An 8-quart casserole
2 garlic cloves
4-6 leg-thighs duck confit
The cooked beans
The cooked pork shoulder
Freshly ground pepper
The sausage and salt pork pieces
2 cups fresh breadcrumbs
Large handful minced parsley
Coarsely cracked peppercorns
A few tbs. duck fat
A few cups leftover bean-cooking liquid, or duck or chicken stock, for basting
Preheat oven to 425ºF. Split the garlic cloves and rub them all around the inside of the casserole until they disintegrate completely, leaving a coating of garlic juice.
In a skillet, brown the duck legs on both sides in a little of their fat,or roast them skin-side up in the hot oven. Drain and cut each leg into thigh and drumstick. (if you only have four, cut the thighs in two to make twelve pieces) Spread out in bottom of casserole and cover with a third of the beans.
Arrange the pork shoulder over the beans. Season with ground pepper and cover with another third of the beans.
Arrange the sausage and salt pork over the beans, season with ground pepper and cover with remaining beans. Pour sauce over all to come just to the top layer of beans. (Save any remaining sauce for basting).
(Note: You can assemble the cassoulet ahead of time and refrigerate it, but stop short of adding the sauce. When you’re ready to bake, reheat the sauce before adding it to the cassoulet. Such a large casserole won’t cook evenly if it’s ice cold.)
Mix the breadcrumbs and parsley together and spread over the top. Sprinkle with the cracked pepper. Drizzle the duck fat over the top.
Place the cassoulet in the 425ºF oven until it begins to bubble. Reduce heat to 350ºF.
Bake at 350ºF until a crust begins to form, then break crust with a spoon and baste with some of the remaining sauce, bean liquid, or stock. The cassoulet should bubble gently the whole time. (Reduce heat if necessary.) Continue to bake, breaking the crust several times and basting, for about 3 hours total, letting a final crust form. Remove from oven and let sit at least 15 minutes before serving.
Break the crust at the table and serve from the casserole, making sure everyone gets some of everything.
NOTE: Richard Olney's original recipe (in The Good Cook Time-Life series and in his own book The French Menu Cookbook) uses a whole goose instead of duck legs and lamb shoulder instead of pork. His technique of re-using the bean liquid for the stew is unique; not a single drop of flavor gets wasted.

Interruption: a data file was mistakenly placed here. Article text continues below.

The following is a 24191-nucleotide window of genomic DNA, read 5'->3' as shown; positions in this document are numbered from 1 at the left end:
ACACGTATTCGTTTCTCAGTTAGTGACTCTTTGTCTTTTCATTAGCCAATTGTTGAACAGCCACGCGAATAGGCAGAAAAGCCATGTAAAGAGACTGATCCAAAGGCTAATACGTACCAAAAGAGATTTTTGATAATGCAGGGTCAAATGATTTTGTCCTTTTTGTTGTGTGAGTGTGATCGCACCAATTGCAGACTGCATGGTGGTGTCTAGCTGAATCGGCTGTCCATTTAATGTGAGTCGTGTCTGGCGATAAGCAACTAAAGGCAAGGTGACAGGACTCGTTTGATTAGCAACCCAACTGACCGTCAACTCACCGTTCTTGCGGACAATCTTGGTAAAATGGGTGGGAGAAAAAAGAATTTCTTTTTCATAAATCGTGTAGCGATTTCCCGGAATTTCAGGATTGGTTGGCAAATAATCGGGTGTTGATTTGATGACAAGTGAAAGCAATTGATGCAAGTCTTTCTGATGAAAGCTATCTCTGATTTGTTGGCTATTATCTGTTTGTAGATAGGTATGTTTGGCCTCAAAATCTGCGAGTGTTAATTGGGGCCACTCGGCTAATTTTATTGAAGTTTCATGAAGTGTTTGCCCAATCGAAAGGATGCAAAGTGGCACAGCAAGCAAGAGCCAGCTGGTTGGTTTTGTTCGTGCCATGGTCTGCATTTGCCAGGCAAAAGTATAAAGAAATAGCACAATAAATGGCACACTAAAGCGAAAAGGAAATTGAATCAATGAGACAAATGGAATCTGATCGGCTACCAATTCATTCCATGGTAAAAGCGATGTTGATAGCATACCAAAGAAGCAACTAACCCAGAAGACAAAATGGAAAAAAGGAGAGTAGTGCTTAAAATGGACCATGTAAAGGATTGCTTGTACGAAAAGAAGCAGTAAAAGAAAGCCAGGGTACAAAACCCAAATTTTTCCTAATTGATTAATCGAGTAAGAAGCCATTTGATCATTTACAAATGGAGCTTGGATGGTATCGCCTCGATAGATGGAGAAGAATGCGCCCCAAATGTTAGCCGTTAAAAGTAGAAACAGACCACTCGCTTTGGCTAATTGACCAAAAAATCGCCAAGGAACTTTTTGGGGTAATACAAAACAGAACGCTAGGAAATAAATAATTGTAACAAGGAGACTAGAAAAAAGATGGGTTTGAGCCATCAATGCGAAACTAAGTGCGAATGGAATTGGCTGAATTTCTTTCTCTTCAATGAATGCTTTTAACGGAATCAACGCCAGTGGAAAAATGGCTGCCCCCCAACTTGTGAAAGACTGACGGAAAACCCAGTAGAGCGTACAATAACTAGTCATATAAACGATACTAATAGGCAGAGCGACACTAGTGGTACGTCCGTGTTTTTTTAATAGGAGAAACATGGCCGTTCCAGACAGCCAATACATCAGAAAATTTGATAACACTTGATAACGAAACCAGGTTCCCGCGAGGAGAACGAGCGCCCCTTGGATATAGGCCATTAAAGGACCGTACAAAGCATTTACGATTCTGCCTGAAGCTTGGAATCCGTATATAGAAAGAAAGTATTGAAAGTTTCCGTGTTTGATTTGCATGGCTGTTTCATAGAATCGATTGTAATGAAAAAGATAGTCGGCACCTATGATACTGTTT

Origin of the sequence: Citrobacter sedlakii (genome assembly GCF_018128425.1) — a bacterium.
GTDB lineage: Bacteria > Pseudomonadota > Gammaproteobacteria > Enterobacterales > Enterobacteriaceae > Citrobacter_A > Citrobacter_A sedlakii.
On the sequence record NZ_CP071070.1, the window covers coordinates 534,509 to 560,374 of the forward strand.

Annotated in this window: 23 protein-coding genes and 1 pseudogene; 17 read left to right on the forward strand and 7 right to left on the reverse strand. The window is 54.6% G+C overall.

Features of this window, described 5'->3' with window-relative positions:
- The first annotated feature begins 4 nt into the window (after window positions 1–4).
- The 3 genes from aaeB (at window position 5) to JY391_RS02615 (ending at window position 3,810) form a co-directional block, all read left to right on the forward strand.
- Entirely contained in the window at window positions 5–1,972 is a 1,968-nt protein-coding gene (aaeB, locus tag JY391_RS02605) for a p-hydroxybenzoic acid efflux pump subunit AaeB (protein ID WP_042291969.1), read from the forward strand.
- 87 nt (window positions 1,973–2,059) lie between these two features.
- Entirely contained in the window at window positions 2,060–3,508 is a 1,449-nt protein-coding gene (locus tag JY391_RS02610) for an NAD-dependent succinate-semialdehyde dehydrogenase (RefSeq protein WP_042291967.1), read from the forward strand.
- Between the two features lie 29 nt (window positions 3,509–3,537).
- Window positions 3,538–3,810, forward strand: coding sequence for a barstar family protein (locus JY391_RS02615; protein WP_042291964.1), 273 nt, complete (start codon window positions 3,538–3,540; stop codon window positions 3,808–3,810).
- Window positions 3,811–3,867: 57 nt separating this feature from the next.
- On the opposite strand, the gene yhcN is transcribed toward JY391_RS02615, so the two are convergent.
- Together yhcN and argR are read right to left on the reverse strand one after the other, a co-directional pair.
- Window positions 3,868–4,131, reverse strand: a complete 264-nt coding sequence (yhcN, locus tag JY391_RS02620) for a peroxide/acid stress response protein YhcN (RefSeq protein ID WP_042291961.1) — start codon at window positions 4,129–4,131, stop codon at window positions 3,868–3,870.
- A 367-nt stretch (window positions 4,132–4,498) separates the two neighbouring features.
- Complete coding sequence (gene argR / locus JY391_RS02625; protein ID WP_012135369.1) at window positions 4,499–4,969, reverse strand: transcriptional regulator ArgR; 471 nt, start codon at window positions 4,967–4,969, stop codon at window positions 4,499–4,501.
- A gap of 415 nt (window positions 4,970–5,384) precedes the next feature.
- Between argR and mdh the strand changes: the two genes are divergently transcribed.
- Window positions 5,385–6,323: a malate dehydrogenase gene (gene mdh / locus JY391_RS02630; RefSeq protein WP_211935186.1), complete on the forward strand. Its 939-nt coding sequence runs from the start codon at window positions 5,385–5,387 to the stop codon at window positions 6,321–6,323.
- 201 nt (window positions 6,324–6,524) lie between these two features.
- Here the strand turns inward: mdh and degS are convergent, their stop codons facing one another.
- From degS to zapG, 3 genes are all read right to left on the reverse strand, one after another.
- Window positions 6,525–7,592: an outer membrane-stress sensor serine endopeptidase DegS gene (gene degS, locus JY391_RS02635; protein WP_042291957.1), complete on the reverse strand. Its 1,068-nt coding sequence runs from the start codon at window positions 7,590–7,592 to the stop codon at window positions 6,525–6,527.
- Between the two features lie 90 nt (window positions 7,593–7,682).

2 or 3 roasting ducklings, around 5 lb. each
Salt, pepper, allspice and thyme
Remove the whole legs from the ducks. Season generously with salt, pepper, allspice and thyme. Cover and refrigerate overnight.
Remove the wings and save with the bones and giblets for stock. Remove the breasts from the bone. Peel off and save the skin. (Use the breast meat for another meal.)
Remove any remaining skin from the carcasses and pull out any loose fat from the cavities. Cut all the skin and fat into narrow strips. Spread out in a glass baking dish and bake in a 350ºF oven, tossing occasionally, for 30 - 45 minutes, or until the cracklings are brown and crisp. Strain and save the fat. Let it cool, then cover and refrigerate with the duck legs.
(Drain the cracklings on paper towels. To serve them, reheat on a paper-towel-lined baking sheet and season with salt, pepper and allspice. Sprinkle on salad like croutons, or munch them while you continue):
After the duck legs have marinated overnight, wipe them dry. Reheat the fat in a Dutch oven and add the duck legs. They should be just covered (add a little oil or lard if necessary). Poach gently, uncovered, on very low heat, below the simmer, for 2-3 hours, or until very tender when pierced. Don’t boil, or the meat will be dry.
Remove the duck legs to a clean bowl and immediately strain the hot, clear fat over them, leaving behind any liquid or residue. Let cool completely, then cover and refrigerate. As long as the duck is completely covered by the fat and left undisturbed it will keep for many weeks.
The jellied residue left behind, though salty, can be degreased and used like a meat glaze in sauces and stews. Add a little to the final cassoulet sauce if you wish.
(Note: If you don’t have enough duck fat to cover the legs you can poach them in what fat you do have in a wide skillet, turning often. You won’t be able to store the confit for more than a few days, but save the fat for next time.)